After this aid to decision was introduced there was a marked improvement in the decision-making of the doctors. They still caught a high proportion of problem cases, but they cut down dramatically on sending patients to ICU who didn't need to go.

Of course, this might indicate the aid had worked. But, being good and conscientious scientists, Green and colleagues decided they had better check to ensure that this was the case. This was done by giving the doctors the decision tool in some weeks and not giving it to them in other weeks. Obviously, if the tool was the source of the improved performance, one would expect some deterioration in performance in the weeks when access to the aid was prohibited.

The results from this experiment showed something surprising. Decision-making seemed to have improved regardless of the use of the tool. What could account for this surprising finding? Was it possible that doctors had memorized the probabilities from the cards, and were using them even when the cards weren't available? This seemed unlikely, since the various combinations and permutations listed on the card were not easy to recall. In fact, the doctors had managed to assimilate the correct cues. That is to say, by showing them the correct items to use for diagnosis, the doctors' emphasis switched from pseudodiagnostic information to truly informative elements. They started looking at the right things!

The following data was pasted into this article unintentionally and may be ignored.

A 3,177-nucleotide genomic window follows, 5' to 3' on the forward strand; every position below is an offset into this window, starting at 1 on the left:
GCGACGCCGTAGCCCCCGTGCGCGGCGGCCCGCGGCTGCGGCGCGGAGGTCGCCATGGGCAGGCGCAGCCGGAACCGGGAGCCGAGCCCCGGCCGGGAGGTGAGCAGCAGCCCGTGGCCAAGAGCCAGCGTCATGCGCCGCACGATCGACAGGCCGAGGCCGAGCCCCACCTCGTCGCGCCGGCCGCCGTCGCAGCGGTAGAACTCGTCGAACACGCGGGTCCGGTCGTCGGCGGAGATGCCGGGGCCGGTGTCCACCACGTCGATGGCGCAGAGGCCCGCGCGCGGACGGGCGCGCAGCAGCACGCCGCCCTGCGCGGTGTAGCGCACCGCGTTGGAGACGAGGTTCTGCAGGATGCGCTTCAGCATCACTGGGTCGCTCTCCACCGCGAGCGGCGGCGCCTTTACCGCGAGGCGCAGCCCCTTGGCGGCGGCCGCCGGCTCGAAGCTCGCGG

Based on this experience, the researchers designed a very easy-to-use decision aid---a series of yes/no questions. If the patient displayed a particular electrocardiogram anomaly (the ST change), they were admitted to ICU straight away. If not, a second cue was considered: whether the patient was suffering chest pains. If they were, they were again admitted to ICU, and so forth. This aid made the critical elements of the decision transparent and salient to the doctor.